West Green Homes

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A Pretty Good House in Southern California

May 2, 2016 | Big Bear Lake, California

A few years into the housing bust, I started shopping around for a cabin to use as a getaway and vacation rental. I live in San Diego and I set my sights on the resort town of Big Bear Lake, in the San Bernardino mountains northeast of Los Angeles. Just 2½ hours away, it was a place where my family and I had spent many weekends skiing, snowboarding, mountain biking, and fishing.

New Town lede

Denver Developer Focuses on Zero-Energy Homes

May 28, 2013 | Denver, Colorado

A Denver-area developer, New Town Builders, is aiming to make all of its new homes zero-energy-ready by the end of 2013.

“Our goal is to be 100% U.S. Department of Energy (DOEUnited States Department of Energy.) Zero Energy Ready certified on all of our single-family homes,” said Bill Rectanus, vice president of New Town Builders, which plans to build 150 single-family homes in the Denver metro area in 2013.

TC Legend Montlake lede

Modern Dream Home is Energy-Positive

May 21, 2013 | Climate Zone 4C, Seattle, Washington

A Seattle couple spent two years searching for their dream home before deciding to build a new custom home. They turned to zero-energy-home builder Ted Clifton, Jr., who built them a modern two-story house with a mother-in-law suite and views of Lake Washington from the rooftop deck.

Clifton, the owner of of TC Legend Homes, calls the home a “positive energy home” — one that produces more energy than the home itself consumes. In fact, the home should produce enough electricity to power an electric car with the charging station set up in the garage.

One Sky home exterior lede

New California Home Meets the Passivhaus Standard

Apr 27, 2013 | Climate Zone 4, San Jose, California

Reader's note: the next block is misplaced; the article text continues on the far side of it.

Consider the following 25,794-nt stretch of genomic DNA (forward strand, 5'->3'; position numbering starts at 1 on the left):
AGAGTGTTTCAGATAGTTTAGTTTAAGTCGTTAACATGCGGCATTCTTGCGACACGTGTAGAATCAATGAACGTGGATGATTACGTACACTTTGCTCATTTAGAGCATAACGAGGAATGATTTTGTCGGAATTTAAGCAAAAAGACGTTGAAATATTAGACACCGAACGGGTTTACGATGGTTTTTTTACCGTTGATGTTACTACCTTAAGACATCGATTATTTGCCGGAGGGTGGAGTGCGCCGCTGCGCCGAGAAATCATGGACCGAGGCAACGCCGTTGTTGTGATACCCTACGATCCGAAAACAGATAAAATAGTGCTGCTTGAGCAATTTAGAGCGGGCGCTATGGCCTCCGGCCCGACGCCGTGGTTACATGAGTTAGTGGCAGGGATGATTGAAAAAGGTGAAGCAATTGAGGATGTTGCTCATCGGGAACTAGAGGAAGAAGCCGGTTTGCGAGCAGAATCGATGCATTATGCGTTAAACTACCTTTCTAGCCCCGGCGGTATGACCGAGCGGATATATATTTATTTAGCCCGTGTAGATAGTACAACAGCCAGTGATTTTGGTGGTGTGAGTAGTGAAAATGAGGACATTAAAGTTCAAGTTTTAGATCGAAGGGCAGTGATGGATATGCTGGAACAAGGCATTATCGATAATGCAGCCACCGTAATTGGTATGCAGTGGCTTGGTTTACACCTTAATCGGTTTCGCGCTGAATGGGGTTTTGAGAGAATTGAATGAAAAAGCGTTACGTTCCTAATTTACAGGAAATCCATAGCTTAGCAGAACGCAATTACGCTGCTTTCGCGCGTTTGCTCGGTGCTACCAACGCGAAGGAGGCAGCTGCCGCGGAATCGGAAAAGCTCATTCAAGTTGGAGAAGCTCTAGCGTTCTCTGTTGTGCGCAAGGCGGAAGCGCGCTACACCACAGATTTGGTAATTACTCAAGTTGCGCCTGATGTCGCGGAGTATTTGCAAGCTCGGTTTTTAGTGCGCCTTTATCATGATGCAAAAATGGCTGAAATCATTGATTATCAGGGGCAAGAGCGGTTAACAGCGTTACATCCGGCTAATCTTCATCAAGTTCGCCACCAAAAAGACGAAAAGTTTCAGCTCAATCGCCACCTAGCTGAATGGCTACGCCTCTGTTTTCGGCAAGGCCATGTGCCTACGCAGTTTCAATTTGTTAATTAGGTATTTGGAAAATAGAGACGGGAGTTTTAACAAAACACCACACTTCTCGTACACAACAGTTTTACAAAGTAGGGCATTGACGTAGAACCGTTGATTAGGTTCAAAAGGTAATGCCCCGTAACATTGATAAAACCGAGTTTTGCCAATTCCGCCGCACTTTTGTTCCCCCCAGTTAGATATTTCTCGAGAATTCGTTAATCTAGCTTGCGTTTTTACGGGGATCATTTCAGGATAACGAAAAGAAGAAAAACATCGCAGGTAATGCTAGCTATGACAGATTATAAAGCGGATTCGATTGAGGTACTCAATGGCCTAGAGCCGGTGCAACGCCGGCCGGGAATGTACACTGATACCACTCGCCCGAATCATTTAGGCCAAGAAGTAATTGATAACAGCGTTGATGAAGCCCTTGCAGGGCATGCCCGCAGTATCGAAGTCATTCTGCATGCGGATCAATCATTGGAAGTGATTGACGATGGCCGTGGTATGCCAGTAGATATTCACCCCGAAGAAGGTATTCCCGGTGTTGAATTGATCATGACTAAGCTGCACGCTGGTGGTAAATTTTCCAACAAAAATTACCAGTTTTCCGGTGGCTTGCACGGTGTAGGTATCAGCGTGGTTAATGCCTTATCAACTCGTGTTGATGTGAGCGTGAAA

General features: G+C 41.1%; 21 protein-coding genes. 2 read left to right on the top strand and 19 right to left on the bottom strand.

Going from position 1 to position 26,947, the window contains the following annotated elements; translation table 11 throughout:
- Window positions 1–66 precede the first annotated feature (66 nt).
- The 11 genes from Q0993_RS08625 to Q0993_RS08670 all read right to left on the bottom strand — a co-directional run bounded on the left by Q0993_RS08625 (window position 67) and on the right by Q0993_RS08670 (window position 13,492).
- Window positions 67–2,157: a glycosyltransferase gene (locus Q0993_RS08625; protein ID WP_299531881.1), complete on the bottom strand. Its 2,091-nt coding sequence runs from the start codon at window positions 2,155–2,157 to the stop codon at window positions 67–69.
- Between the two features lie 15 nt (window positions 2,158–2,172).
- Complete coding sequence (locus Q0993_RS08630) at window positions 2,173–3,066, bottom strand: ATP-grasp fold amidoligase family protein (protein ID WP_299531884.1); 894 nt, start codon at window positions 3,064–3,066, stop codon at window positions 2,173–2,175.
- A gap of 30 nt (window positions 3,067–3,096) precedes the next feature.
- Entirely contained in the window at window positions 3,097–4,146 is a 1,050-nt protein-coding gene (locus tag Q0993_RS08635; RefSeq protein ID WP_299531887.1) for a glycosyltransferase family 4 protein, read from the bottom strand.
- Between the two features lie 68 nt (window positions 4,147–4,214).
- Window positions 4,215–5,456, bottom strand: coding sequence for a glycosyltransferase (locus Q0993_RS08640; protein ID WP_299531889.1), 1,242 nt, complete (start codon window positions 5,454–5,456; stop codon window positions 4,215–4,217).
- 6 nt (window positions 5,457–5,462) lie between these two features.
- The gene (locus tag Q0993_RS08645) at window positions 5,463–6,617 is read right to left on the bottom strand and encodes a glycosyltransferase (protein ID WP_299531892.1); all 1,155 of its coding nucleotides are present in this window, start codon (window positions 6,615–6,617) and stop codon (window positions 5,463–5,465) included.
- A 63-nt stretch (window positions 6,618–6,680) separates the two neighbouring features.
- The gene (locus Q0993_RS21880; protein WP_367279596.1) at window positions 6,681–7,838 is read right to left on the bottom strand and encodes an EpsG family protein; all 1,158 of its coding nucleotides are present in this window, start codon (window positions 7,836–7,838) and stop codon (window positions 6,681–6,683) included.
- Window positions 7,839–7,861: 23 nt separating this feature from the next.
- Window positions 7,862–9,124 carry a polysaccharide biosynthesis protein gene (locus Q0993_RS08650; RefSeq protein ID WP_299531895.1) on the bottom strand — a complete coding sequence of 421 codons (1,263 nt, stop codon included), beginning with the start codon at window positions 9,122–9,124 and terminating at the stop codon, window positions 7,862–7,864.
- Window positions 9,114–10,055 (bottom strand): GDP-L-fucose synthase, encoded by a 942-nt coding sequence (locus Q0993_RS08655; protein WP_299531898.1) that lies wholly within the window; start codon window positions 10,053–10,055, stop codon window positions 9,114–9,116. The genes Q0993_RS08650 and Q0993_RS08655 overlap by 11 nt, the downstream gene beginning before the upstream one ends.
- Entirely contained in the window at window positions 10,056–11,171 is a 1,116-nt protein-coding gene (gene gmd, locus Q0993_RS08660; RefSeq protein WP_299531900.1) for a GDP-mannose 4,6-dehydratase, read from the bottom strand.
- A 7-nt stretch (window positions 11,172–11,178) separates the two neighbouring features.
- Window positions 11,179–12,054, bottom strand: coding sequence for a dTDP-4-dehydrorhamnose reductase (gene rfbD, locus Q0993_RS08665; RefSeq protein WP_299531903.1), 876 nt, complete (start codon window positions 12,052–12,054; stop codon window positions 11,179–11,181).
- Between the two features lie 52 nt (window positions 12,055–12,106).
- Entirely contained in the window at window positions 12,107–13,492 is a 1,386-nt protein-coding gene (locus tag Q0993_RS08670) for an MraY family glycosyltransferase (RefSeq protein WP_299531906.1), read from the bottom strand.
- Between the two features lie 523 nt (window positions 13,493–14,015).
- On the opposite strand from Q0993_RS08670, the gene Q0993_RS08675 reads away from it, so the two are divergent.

This energy-efficient house in San Jose, California, not only produces enough solar electricity to meet its annual energy needs, it also complies with the stringent PassivhausA residential building construction standard requiring very low levels of air leakage, very high levels of insulation, and windows with a very low U-factor. Developed in the early 1990s by Bo Adamson and Wolfgang Feist, the standard is now promoted by the Passivhaus Institut in Darmstadt, Germany. To meet the standard, a home must have an infiltration rate no greater than 0.60 AC/H @ 50 pascals, a maximum annual heating energy use of 15 kWh per square meter (4,755 Btu per square foot), a maximum annual cooling energy use of 15 kWh per square meter (1.39 kWh per square foot), and maximum source energy use for all purposes of 120 kWh per square meter (11.1 kWh per square foot). The standard recommends, but does not require, a maximum design heating load of 10 W per square meter and windows with a maximum U-factor of 0.14. The Passivhaus standard was developed for buildings in central and northern Europe; efforts are underway to clarify the best techniques to achieve the standard for buildings in hot climates. standard.

The design-buildCompany that handles house design and construction. Since both services are provided by the same firm, integrated design can often be more easily achieved. team of Allen Gilliland and Bronwyn Barry of One Sky Homes were behind the spec home and succeeded in meeting the Passivhaus standard and the performance requirements of the U.S. Department of Energy’s Zero Energy Ready Home program.

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